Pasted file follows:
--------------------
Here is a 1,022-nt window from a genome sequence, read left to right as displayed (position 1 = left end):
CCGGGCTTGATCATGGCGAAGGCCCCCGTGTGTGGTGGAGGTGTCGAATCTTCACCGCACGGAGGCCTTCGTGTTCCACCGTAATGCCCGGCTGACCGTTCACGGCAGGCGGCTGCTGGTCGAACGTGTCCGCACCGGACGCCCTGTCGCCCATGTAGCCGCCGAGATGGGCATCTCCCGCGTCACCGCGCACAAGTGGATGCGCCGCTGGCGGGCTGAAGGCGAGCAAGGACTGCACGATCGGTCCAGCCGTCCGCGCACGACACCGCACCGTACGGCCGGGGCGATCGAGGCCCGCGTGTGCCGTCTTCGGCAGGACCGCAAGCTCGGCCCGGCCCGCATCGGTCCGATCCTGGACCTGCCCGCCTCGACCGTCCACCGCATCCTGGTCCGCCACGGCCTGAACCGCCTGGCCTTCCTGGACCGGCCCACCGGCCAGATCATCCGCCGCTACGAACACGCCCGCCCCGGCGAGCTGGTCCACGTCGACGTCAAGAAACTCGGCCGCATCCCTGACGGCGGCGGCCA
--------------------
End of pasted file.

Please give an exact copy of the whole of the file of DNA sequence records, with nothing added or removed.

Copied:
Here is a 1,022-nt window from a genome sequence, read left to right as displayed (position 1 = left end):
CCGGGCTTGATCATGGCGAAGGCCCCCGTGTGTGGTGGAGGTGTCGAATCTTCACCGCACGGAGGCCTTCGTGTTCCACCGTAATGCCCGGCTGACCGTTCACGGCAGGCGGCTGCTGGTCGAACGTGTCCGCACCGGACGCCCTGTCGCCCATGTAGCCGCCGAGATGGGCATCTCCCGCGTCACCGCGCACAAGTGGATGCGCCGCTGGCGGGCTGAAGGCGAGCAAGGACTGCACGATCGGTCCAGCCGTCCGCGCACGACACCGCACCGTACGGCCGGGGCGATCGAGGCCCGCGTGTGCCGTCTTCGGCAGGACCGCAAGCTCGGCCCGGCCCGCATCGGTCCGATCCTGGACCTGCCCGCCTCGACCGTCCACCGCATCCTGGTCCGCCACGGCCTGAACCGCCTGGCCTTCCTGGACCGGCCCACCGGCCAGATCATCCGCCGCTACGAACACGCCCGCCCCGGCGAGCTGGTCCACGTCGACGTCAAGAAACTCGGCCGCATCCCTGACGGCGGCGGCCA